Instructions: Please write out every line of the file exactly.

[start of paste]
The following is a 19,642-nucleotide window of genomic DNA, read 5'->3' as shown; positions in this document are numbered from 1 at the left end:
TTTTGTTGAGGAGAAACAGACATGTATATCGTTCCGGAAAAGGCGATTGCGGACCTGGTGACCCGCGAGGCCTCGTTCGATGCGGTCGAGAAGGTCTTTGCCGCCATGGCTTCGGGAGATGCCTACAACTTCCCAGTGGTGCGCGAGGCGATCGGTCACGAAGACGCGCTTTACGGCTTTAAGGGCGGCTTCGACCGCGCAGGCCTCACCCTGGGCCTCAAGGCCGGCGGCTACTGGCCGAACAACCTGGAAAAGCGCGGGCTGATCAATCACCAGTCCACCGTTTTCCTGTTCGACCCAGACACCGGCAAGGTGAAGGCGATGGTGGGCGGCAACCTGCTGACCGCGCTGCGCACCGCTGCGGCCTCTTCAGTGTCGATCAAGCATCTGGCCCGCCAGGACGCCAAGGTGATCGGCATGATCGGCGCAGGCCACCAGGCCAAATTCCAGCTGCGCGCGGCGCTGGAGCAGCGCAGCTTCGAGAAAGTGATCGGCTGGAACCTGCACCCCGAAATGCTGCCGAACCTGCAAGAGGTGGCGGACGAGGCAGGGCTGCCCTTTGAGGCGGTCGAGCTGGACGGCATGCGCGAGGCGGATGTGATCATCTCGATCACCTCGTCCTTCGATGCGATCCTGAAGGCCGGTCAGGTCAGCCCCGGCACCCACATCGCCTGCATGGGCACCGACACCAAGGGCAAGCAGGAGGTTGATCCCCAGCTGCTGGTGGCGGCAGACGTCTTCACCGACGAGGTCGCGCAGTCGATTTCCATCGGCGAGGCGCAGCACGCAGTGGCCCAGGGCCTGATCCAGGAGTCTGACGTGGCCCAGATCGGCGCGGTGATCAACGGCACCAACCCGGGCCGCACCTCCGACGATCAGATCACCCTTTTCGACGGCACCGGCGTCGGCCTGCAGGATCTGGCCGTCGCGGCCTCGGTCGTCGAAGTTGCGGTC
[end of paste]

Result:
The following is a 19,642-nucleotide window of genomic DNA, read 5'->3' as shown; positions in this document are numbered from 1 at the left end:
TTTTGTTGAGGAGAAACAGACATGTATATCGTTCCGGAAAAGGCGATTGCGGACCTGGTGACCCGCGAGGCCTCGTTCGATGCGGTCGAGAAGGTCTTTGCCGCCATGGCTTCGGGAGATGCCTACAACTTCCCAGTGGTGCGCGAGGCGATCGGTCACGAAGACGCGCTTTACGGCTTTAAGGGCGGCTTCGACCGCGCAGGCCTCACCCTGGGCCTCAAGGCCGGCGGCTACTGGCCGAACAACCTGGAAAAGCGCGGGCTGATCAATCACCAGTCCACCGTTTTCCTGTTCGACCCAGACACCGGCAAGGTGAAGGCGATGGTGGGCGGCAACCTGCTGACCGCGCTGCGCACCGCTGCGGCCTCTTCAGTGTCGATCAAGCATCTGGCCCGCCAGGACGCCAAGGTGATCGGCATGATCGGCGCAGGCCACCAGGCCAAATTCCAGCTGCGCGCGGCGCTGGAGCAGCGCAGCTTCGAGAAAGTGATCGGCTGGAACCTGCACCCCGAAATGCTGCCGAACCTGCAAGAGGTGGCGGACGAGGCAGGGCTGCCCTTTGAGGCGGTCGAGCTGGACGGCATGCGCGAGGCGGATGTGATCATCTCGATCACCTCGTCCTTCGATGCGATCCTGAAGGCCGGTCAGGTCAGCCCCGGCACCCACATCGCCTGCATGGGCACCGACACCAAGGGCAAGCAGGAGGTTGATCCCCAGCTGCTGGTGGCGGCAGACGTCTTCACCGACGAGGTCGCGCAGTCGATTTCCATCGGCGAGGCGCAGCACGCAGTGGCCCAGGGCCTGATCCAGGAGTCTGACGTGGCCCAGATCGGCGCGGTGATCAACGGCACCAACCCGGGCCGCACCTCCGACGATCAGATCACCCTTTTCGACGGCACCGGCGTCGGCCTGCAGGATCTGGCCGTCGCGGCCTCGGTCGTCGAAGTTGCGGTC